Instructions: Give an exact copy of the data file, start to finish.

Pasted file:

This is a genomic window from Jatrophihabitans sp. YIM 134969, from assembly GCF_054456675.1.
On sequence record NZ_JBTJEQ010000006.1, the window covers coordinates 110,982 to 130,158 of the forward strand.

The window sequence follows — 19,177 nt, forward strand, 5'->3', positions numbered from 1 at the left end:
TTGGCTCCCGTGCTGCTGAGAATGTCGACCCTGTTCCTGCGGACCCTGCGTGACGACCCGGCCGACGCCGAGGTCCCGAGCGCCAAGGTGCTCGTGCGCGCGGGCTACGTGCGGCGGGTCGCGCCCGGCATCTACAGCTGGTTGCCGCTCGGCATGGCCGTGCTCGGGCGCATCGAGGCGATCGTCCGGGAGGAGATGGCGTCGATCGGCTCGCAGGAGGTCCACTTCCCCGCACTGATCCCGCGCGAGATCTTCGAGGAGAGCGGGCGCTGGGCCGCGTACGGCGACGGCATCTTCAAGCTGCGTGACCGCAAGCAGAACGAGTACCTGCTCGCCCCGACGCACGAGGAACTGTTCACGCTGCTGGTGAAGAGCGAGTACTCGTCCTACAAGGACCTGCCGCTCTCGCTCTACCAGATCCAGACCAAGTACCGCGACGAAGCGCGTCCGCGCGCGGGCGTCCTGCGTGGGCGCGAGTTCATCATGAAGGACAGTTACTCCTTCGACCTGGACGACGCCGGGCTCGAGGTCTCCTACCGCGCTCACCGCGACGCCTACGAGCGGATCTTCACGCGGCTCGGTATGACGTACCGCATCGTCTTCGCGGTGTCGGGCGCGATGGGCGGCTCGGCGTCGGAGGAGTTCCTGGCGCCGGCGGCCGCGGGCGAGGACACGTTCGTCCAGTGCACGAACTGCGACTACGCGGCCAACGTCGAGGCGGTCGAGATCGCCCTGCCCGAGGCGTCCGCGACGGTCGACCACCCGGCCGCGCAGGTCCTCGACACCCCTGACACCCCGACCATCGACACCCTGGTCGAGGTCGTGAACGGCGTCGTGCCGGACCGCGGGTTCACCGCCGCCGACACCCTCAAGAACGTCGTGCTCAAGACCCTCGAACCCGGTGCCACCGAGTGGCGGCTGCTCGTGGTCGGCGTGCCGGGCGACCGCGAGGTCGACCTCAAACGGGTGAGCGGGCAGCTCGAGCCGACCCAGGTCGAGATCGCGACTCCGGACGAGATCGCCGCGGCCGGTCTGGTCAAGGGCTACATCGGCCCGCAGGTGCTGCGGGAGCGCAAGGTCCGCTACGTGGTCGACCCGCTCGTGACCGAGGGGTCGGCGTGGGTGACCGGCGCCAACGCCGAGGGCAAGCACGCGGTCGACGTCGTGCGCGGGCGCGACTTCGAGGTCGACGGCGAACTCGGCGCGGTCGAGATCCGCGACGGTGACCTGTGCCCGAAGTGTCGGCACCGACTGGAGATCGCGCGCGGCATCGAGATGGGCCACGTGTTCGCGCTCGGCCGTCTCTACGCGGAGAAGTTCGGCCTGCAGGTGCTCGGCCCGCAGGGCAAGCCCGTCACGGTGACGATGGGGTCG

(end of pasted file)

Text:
This is a genomic window from Jatrophihabitans sp. YIM 134969, from assembly GCF_054456675.1.
On sequence record NZ_JBTJEQ010000006.1, the window covers coordinates 110,982 to 130,158 of the forward strand.

The window sequence follows — 19,177 nt, forward strand, 5'->3', positions numbered from 1 at the left end:
TTGGCTCCCGTGCTGCTGAGAATGTCGACCCTGTTCCTGCGGACCCTGCGTGACGACCCGGCCGACGCCGAGGTCCCGAGCGCCAAGGTGCTCGTGCGCGCGGGCTACGTGCGGCGGGTCGCGCCCGGCATCTACAGCTGGTTGCCGCTCGGCATGGCCGTGCTCGGGCGCATCGAGGCGATCGTCCGGGAGGAGATGGCGTCGATCGGCTCGCAGGAGGTCCACTTCCCCGCACTGATCCCGCGCGAGATCTTCGAGGAGAGCGGGCGCTGGGCCGCGTACGGCGACGGCATCTTCAAGCTGCGTGACCGCAAGCAGAACGAGTACCTGCTCGCCCCGACGCACGAGGAACTGTTCACGCTGCTGGTGAAGAGCGAGTACTCGTCCTACAAGGACCTGCCGCTCTCGCTCTACCAGATCCAGACCAAGTACCGCGACGAAGCGCGTCCGCGCGCGGGCGTCCTGCGTGGGCGCGAGTTCATCATGAAGGACAGTTACTCCTTCGACCTGGACGACGCCGGGCTCGAGGTCTCCTACCGCGCTCACCGCGACGCCTACGAGCGGATCTTCACGCGGCTCGGTATGACGTACCGCATCGTCTTCGCGGTGTCGGGCGCGATGGGCGGCTCGGCGTCGGAGGAGTTCCTGGCGCCGGCGGCCGCGGGCGAGGACACGTTCGTCCAGTGCACGAACTGCGACTACGCGGCCAACGTCGAGGCGGTCGAGATCGCCCTGCCCGAGGCGTCCGCGACGGTCGACCACCCGGCCGCGCAGGTCCTCGACACCCCTGACACCCCGACCATCGACACCCTGGTCGAGGTCGTGAACGGCGTCGTGCCGGACCGCGGGTTCACCGCCGCCGACACCCTCAAGAACGTCGTGCTCAAGACCCTCGAACCCGGTGCCACCGAGTGGCGGCTGCTCGTGGTCGGCGTGCCGGGCGACCGCGAGGTCGACCTCAAACGGGTGAGCGGGCAGCTCGAGCCGACCCAGGTCGAGATCGCGACTCCGGACGAGATCGCCGCGGCCGGTCTGGTCAAGGGCTACATCGGCCCGCAGGTGCTGCGGGAGCGCAAGGTCCGCTACGTGGTCGACCCGCTCGTGACCGAGGGGTCGGCGTGGGTGACCGGCGCCAACGCCGAGGGCAAGCACGCGGTCGACGTCGTGCGCGGGCGCGACTTCGAGGTCGACGGCGAACTCGGCGCGGTCGAGATCCGCGACGGTGACCTGTGCCCGAAGTGTCGGCACCGACTGGAGATCGCGCGCGGCATCGAGATGGGCCACGTGTTCGCGCTCGGCCGTCTCTACGCGGAGAAGTTCGGCCTGCAGGTGCTCGGCCCGCAGGGCAAGCCCGTCACGGTGACGATGGGGTCG